Mashudu Netsianda, Senior Reporter
BULAWAYO City Council (BCC) has adopted an enviable integrated farming model at its farms in Umguza District on the city’s outskirts by utilising reclaimed water from its sewage treatment plant to support a thriving farming venture.
The integrated farming activities at Aisleby and Goodhope farms that are adjacent to each other and are within one fence, are part of the local authority’s income-generating projects through its strategic business units (SBUs).
The farms are mainly involved in production of cereal crops and livestock production.
There is 100 hectares of arable land which is being utilised for the production of sorghum.
The sorghum is then sold to Ingwebu Breweries, which uses it to make traditional beer and various flavours of amahewu.
Livestock production includes Boer goat breeding and cattle ranching.
The farm is home to a herd of 543 cattle whose maternal line is the Hereford or its related cross-breeds while the sire lines (bulls) are Brahman, Hereford and the Beefmaster and 250 Boer goats and horses, which are used for security patrols.
BCC economic development officer, Mr Kholisani Moyo said beef production is one of their major activities at the farm with a total of 970 hectares having been set aside for grazing.
“The grazing area is under irrigated pastures which have kikuyu and star grass, these are able to sustain intense defoliation or grazing leading to a higher carrying capacity of 2 500 head being attained,” he said.
Mr Moyo said the main objective of setting up the farm was to utilise the sewage and water through agricultural activities.
“We are utilising reclaimed water from our sewage treatment plants.
This is based on the need to productively use large volumes of water and sewage produced by our sewage treatment plants,” he said.
The reclaimed water is used for crop irrigation while the sludge is spread on the field and incorporated into the soil to improve crop fertility.
The area set aside for cropping is 317 hectares.
“The white maize is for grain which we supply to the Grain Marketing Board and while the red sorghum is produced specifically for beer and amahewu brewing and we supply to our sister company, Ingwebu Breweries,” said Mr Moyo.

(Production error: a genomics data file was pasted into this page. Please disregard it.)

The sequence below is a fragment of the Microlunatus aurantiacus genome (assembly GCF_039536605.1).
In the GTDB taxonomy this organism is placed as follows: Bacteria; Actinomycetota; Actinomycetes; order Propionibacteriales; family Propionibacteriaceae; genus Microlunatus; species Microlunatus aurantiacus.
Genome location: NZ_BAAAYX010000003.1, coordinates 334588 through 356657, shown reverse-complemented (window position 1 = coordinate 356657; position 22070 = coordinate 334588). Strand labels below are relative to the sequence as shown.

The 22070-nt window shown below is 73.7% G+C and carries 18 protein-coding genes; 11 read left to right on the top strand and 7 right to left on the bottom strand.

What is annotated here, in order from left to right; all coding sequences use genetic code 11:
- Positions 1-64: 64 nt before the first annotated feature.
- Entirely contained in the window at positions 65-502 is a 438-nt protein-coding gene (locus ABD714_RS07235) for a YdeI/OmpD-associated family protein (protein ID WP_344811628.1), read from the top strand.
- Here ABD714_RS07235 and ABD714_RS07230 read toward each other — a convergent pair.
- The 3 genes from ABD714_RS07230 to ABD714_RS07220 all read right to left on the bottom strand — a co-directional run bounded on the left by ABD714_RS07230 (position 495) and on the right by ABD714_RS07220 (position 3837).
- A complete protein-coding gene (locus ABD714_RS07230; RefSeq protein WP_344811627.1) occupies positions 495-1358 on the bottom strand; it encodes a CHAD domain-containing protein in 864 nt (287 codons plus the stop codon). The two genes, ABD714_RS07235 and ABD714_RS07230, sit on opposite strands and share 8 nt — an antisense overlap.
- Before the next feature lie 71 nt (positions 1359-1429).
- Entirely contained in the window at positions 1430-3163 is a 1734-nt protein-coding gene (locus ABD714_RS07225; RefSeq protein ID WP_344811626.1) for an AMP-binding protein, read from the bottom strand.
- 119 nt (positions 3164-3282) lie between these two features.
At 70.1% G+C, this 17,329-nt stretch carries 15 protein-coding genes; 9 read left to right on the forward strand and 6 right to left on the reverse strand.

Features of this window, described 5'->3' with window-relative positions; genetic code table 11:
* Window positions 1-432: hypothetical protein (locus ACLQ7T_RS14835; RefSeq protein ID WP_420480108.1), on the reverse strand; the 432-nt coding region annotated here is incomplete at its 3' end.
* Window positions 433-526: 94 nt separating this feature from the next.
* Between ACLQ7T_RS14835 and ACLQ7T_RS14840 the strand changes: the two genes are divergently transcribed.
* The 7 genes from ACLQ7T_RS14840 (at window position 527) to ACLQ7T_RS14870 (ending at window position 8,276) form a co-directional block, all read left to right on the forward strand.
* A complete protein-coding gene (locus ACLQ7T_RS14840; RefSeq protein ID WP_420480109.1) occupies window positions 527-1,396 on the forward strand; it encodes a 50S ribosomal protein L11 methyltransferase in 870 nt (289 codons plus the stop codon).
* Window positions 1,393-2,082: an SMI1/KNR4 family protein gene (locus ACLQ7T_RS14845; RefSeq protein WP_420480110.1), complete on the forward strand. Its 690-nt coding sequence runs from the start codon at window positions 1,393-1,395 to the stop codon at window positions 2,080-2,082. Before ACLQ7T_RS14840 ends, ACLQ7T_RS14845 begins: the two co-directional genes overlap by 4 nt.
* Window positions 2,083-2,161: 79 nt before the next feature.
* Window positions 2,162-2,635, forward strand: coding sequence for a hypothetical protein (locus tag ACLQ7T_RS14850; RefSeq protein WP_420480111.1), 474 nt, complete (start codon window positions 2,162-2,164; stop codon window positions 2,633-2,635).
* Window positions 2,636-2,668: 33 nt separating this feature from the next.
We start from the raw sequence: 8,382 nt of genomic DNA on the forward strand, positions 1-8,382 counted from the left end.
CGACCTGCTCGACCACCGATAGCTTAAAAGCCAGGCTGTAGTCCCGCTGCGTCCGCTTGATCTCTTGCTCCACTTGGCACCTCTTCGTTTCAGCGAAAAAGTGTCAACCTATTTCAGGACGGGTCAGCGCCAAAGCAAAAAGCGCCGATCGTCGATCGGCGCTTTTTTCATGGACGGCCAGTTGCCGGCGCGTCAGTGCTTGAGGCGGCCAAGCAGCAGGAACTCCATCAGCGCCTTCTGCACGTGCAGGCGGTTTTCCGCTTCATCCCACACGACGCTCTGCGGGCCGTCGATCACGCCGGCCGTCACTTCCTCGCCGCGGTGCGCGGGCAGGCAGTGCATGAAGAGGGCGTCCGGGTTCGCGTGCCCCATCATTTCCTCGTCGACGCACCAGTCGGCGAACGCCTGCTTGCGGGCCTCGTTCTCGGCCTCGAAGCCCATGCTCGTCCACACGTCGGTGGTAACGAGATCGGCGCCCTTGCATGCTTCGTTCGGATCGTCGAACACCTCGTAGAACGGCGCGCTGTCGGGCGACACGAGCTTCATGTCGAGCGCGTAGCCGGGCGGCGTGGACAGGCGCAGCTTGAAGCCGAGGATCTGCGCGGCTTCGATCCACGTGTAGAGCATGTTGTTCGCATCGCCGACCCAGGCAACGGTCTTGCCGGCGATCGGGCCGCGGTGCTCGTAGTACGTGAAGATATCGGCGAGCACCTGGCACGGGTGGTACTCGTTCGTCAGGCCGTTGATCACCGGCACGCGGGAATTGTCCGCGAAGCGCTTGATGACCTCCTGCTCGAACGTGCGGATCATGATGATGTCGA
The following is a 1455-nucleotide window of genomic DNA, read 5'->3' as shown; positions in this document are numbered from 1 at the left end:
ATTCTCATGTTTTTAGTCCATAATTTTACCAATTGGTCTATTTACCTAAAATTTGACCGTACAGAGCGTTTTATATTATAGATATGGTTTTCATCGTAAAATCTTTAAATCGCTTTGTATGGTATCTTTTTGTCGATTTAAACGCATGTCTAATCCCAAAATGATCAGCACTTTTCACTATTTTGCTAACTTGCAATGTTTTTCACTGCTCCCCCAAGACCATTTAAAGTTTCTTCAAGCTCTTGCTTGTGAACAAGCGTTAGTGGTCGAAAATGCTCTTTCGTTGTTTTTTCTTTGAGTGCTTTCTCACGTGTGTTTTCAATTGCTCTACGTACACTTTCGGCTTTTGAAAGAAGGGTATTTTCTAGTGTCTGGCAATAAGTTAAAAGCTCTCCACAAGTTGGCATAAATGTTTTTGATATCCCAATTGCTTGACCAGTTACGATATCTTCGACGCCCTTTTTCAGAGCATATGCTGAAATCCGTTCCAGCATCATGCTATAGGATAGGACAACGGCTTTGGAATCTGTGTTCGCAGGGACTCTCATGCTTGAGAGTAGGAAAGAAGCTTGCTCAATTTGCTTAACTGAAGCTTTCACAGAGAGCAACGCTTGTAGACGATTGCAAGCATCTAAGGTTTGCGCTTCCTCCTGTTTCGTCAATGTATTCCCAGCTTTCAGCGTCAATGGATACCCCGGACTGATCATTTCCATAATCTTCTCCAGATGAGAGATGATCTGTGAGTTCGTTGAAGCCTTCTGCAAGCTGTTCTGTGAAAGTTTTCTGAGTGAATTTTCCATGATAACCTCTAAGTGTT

In terms of beef production, Mr Moyo said the breeding programme is designed in such a way that all steers are sold at the age of two years as pen fed supers.
“All excess heifers are sold and our farm is well known for supplying high quality breeding stock to farmers in the region. We also supply quality beef in high grades to the market,” he said.
“As a result, all our animals that we sell for slaughter are finished in the pen or in the pastures to achieve desired grades at competitive prices.”
Mr Moyo said they are currently maintaining a herd of over 500 cattle although they have capacity to hold 2500 head of cattle.
“We have actually limited the numbers to avoid overgrazing of the area because of inadequate recycled water from our sewer treatment plant.
However, once we get enough water for our pastures, we will be able to increase numbers,” he said
Mr Moyo said they sell the animals through auctions to finance their farming activities.
“We have also introduced a goat breeding project having started with 100 and the number has increased to 254.
Our intention is to have Boer goats and therefore we are crossing them with the indigenous Matabele breed and so far, we have reached 50 percent in terms of Boer goats,” he said.
“We sell some of the male cross-breeds to the public and keep female ones for breeding purposes.”
Mr Moyo said they have also introduced agriculture tourism and under this model, council is using the farm to attract tourists.
“To support this project, we have already acquired horses, which we are training so that we can take visitors around the farm so that they are able to sample all the activities at the farm,” he said.
Aisleby and Goodhope farms employ 40 workers with the numbers increasing depending on the season.
Mr Moyo said demand for their animals is very high with some of their clients coming from as far as Harare.
Recently the council sold 20 cattle to Harare City Council.
“Our clientele cuts across the whole country.
We are also growing sugar beans and this year we planted 10 hectares of sugar beans, which were, however, affected by drought.
We are hoping that we will soon participate in various Government funded schemes,” he said.
“We have a challenge when it comes to equipment such as machinery and currently, we even hire trucks to transport our produce.
We also get manure from our livestock and integrate the use of organic and inorganic fertilisers as part of the value chain and sell to farmers including hay bales.”
Mr Moyo said since they sell their cattle on a quarterly basis, they are also supporting the beef and leather industries.
“If you buy our animals their skin quality is good because we don’t use them for draught power but specifically for slaughter.
When this farming project was introduced, the idea was to deal with the proper disposal of recycled water,” he said.
“Instead of letting the recycled water flow into the streams, we decided to put it to good use by watering pastures and crops.
Most of the water which is supposed to be going to the treatment plant is lost along the way and once this issue is addressed, we will get more water and introduce lucerne production.”–@mashnets